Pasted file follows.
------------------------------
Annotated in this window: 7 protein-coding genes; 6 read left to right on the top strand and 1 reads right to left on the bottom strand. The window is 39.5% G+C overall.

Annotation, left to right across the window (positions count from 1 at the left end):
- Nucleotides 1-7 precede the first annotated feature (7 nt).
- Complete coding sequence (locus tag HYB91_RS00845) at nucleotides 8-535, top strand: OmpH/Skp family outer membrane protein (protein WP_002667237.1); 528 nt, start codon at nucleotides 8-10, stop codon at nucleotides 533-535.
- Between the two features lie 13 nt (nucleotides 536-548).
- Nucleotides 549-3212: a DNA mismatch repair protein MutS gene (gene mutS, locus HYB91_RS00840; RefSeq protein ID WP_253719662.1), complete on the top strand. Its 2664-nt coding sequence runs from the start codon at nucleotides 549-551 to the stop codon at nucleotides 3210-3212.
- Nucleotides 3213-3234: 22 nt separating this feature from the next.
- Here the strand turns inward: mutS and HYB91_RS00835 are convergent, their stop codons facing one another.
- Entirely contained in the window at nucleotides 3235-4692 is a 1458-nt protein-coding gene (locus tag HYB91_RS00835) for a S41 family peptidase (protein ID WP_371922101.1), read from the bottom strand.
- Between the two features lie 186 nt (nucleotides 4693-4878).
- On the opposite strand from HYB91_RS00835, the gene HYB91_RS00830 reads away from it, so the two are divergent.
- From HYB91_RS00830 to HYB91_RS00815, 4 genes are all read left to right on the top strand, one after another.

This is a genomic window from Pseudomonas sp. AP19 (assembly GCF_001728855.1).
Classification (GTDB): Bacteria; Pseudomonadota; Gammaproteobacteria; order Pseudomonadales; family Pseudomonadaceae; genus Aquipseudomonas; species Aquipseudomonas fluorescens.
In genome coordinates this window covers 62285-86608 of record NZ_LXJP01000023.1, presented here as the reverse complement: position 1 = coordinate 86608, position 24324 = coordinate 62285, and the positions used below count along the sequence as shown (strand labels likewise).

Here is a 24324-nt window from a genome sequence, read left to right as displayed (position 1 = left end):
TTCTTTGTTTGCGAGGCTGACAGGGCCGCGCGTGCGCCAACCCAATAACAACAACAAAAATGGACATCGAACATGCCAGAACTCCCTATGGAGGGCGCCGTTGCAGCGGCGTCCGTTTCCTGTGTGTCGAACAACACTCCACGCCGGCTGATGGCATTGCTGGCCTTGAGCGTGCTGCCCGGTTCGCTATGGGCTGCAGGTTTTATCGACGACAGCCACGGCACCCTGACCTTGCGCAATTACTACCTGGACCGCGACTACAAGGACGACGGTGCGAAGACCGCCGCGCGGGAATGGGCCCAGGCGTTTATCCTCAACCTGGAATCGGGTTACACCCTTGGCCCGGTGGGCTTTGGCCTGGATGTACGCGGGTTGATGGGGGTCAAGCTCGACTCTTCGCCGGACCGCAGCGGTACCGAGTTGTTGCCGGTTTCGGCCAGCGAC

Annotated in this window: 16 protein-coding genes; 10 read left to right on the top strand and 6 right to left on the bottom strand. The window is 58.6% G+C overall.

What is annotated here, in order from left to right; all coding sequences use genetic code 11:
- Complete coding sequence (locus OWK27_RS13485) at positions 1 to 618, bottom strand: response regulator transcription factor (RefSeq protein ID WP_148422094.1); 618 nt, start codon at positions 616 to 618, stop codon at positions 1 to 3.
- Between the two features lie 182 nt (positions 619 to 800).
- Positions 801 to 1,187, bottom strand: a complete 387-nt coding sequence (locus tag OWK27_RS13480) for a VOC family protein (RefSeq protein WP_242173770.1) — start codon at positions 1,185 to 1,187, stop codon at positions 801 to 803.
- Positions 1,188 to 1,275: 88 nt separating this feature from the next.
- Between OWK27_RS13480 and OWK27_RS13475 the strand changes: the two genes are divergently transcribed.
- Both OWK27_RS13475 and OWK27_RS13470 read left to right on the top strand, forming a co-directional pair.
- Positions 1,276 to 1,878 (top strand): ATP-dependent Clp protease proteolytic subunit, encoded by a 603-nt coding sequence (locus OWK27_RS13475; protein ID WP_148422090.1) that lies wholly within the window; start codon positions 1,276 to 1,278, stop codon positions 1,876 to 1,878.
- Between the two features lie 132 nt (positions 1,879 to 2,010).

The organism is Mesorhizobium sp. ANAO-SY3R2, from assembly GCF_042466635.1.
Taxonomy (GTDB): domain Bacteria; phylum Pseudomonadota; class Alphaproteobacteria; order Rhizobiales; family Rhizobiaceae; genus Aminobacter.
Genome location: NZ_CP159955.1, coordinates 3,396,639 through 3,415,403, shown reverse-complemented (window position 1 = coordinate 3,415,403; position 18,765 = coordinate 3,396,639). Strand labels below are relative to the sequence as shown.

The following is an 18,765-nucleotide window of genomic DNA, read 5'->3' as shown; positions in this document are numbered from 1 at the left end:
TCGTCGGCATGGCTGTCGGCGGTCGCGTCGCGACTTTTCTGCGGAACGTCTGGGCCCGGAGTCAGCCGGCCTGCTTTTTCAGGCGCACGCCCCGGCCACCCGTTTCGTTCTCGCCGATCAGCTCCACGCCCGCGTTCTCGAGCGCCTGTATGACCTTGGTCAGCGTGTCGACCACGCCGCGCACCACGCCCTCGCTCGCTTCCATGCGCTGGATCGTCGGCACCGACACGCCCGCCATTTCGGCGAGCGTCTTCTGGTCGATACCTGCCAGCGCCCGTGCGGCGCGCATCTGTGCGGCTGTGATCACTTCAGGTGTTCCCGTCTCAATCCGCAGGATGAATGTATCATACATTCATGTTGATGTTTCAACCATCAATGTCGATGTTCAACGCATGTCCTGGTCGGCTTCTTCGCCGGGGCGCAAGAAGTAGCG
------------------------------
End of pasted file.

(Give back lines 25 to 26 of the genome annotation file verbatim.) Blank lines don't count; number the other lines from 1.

- Both OWK27_RS13475 and OWK27_RS13470 read left to right on the top strand, forming a co-directional pair.
- Positions 1,276 to 1,878 (top strand): ATP-dependent Clp protease proteolytic subunit, encoded by a 603-nt coding sequence (locus OWK27_RS13475; protein ID WP_148422090.1) that lies wholly within the window; start codon positions 1,276 to 1,278, stop codon positions 1,876 to 1,878.